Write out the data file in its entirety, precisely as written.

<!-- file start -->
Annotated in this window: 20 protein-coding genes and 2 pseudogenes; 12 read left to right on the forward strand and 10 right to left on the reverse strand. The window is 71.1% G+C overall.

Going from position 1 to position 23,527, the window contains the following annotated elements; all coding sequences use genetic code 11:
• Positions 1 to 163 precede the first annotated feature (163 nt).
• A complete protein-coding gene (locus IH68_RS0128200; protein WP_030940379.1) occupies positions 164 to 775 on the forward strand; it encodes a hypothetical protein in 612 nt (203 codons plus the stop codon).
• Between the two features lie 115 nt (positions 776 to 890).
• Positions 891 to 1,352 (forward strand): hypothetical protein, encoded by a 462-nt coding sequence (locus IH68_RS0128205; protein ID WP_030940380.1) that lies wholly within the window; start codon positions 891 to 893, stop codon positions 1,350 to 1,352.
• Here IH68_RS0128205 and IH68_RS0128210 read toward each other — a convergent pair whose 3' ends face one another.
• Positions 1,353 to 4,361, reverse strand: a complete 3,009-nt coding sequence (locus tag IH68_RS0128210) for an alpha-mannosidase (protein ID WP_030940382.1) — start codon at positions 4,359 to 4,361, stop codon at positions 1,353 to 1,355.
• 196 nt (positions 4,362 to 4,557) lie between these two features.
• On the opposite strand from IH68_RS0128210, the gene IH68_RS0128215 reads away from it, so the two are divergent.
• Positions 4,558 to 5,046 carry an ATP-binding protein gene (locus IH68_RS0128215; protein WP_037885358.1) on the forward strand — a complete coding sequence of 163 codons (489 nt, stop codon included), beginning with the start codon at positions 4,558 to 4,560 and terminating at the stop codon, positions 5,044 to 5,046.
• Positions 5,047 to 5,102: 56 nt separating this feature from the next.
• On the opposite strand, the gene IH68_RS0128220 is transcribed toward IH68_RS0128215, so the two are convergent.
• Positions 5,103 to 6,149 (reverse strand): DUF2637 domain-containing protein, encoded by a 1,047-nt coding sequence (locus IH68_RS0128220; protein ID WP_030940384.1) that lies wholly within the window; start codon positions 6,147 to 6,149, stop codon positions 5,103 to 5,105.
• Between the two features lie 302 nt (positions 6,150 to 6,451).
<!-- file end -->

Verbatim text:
Annotated in this window: 20 protein-coding genes and 2 pseudogenes; 12 read left to right on the forward strand and 10 right to left on the reverse strand. The window is 71.1% G+C overall.

Going from position 1 to position 23,527, the window contains the following annotated elements; all coding sequences use genetic code 11:
• Positions 1 to 163 precede the first annotated feature (163 nt).
• A complete protein-coding gene (locus IH68_RS0128200; protein WP_030940379.1) occupies positions 164 to 775 on the forward strand; it encodes a hypothetical protein in 612 nt (203 codons plus the stop codon).
• Between the two features lie 115 nt (positions 776 to 890).
• Positions 891 to 1,352 (forward strand): hypothetical protein, encoded by a 462-nt coding sequence (locus IH68_RS0128205; protein ID WP_030940380.1) that lies wholly within the window; start codon positions 891 to 893, stop codon positions 1,350 to 1,352.
• Here IH68_RS0128205 and IH68_RS0128210 read toward each other — a convergent pair whose 3' ends face one another.
• Positions 1,353 to 4,361, reverse strand: a complete 3,009-nt coding sequence (locus tag IH68_RS0128210) for an alpha-mannosidase (protein ID WP_030940382.1) — start codon at positions 4,359 to 4,361, stop codon at positions 1,353 to 1,355.
• 196 nt (positions 4,362 to 4,557) lie between these two features.
• On the opposite strand from IH68_RS0128210, the gene IH68_RS0128215 reads away from it, so the two are divergent.
• Positions 4,558 to 5,046 carry an ATP-binding protein gene (locus IH68_RS0128215; protein WP_037885358.1) on the forward strand — a complete coding sequence of 163 codons (489 nt, stop codon included), beginning with the start codon at positions 4,558 to 4,560 and terminating at the stop codon, positions 5,044 to 5,046.
• Positions 5,047 to 5,102: 56 nt separating this feature from the next.
• On the opposite strand, the gene IH68_RS0128220 is transcribed toward IH68_RS0128215, so the two are convergent.
• Positions 5,103 to 6,149 (reverse strand): DUF2637 domain-containing protein, encoded by a 1,047-nt coding sequence (locus IH68_RS0128220; protein ID WP_030940384.1) that lies wholly within the window; start codon positions 6,147 to 6,149, stop codon positions 5,103 to 5,105.
• Between the two features lie 302 nt (positions 6,150 to 6,451).